A DOHC CB750 with a Brazilian twist…
We knew the quality of Sean Junqueira‘s motorcycle photography from his work with the late Devolve Moto in Raleigh, North Carolina, but we had not seen his building skills on display until he finished this incredible CB750K. This was Sean’s first build, which he saw as an opportunity to learn more about motorcycles — welding, fabrication, upholstery, carburetor work, and more.
Working in the basement garage of Devolve Moto, Sean built a tribute to his home country of Brazil, with a green/blue/yellow paint scheme to mimic the nation’s iconic flag — colors that stand out against the muted grays, blacks, and browns that dominate today’s cafe and brat builds. We love that boldness of color, which seems to capture the spirit of the entire bike.
Below, we get the full story on this custom build.
CB750 “Brat Streetfighter Restomod”: Builder Interview
• Please tell us a bit about yourself, your history with motorcycles, and your workshop.
Sean Junqueira, freelance photographer in Raleigh, NC. I had never worked on bikes before (other than on oil change) and wanted to learn more. I saw this bike as a chance to learn more about motorcycles, and more specifically, how to weld, work on carburetors, and fix my own bikes should I need to. This build was a personal build, built in the late Devolve Moto garage which closed earlier this year.
• What’s the make, model, and year of the bike?
This is a 1981 Honda CB750K, so she is running the DOHC engine which I was pretty excited to work with.
• Why was this bike built?
This was a personal project, to test my abilities and a first build for me. I knew I could conceptualize a bike that was well designed, and pleasing to the eye, but what I really wanted to learn was how to weld, tune carbs, and make custom parts (seat, battery box, ignition mount, etc).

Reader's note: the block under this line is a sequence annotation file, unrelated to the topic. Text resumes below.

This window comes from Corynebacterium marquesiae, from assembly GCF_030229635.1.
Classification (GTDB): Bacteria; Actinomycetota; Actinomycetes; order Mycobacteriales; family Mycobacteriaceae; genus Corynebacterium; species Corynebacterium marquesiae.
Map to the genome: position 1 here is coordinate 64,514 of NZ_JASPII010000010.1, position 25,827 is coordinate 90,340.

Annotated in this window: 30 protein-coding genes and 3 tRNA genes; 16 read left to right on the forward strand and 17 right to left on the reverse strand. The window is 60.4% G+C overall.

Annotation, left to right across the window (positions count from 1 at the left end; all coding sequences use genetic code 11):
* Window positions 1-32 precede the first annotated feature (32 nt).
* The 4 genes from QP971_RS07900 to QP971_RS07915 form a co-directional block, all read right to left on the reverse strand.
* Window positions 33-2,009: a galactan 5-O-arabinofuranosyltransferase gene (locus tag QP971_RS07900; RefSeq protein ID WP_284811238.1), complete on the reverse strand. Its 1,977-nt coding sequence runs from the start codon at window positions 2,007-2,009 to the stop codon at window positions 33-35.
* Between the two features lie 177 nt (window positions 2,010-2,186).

• What was the design concept and what influenced the build?
The concept was to be a representation of my home country, Brazil. So the Green Blue and Yellow scheme was to mimic the Brazilian flag. It is something we had talked about at the shop, and realized it would be something really original looking, since they are typically not colors you would see in a Brat/Café style build.
• What custom work was done to the bike?
Frame has been chopped, welded and de-tabbed, specifically the kick up on the tail section, which was an idea by a friend and talented welder (Chase Spaulding) who was helping/teaching me. It matches the angled line in the tank, making it feel cohesive, and simultaneously getting away from a traditional Brat seat.
I built the seat pan with perforated aluminum and fiberglass, hammered into shape, and then coated with a resin for hold, then added two layers of high density foam (both on inch thickness) and had a local seat upholster (Quinn Phelan) do an amazing job with a vinyl wrap.
In addition, the entire frame was powder coated, along with the triple trees witch were re-built, then the bottom of the front forks were also powder coated, I also took some sand paper to the three rings that sit at the very top, so they have a brush metal finish in contrast to the almost matte black powder coat.
The headlight mounts were a nifty fix from a friend (Tom Bourcy) to solve my dual headlight issue. He was also instrumental in negating the blinkers, and final electronics, and the ignition was also relocated to underneath the seat on the right hand side. Battery has been mounted to an engine mount rather then below the seat, and I am using an Antigravity battery.
• How would you classify this bike?
Brat Streetfighter restomod.
• Was there anything done during this build that you are particularly proud of?
The dual headlights and angle on the rear seat are definitely two defining features that are my favorite.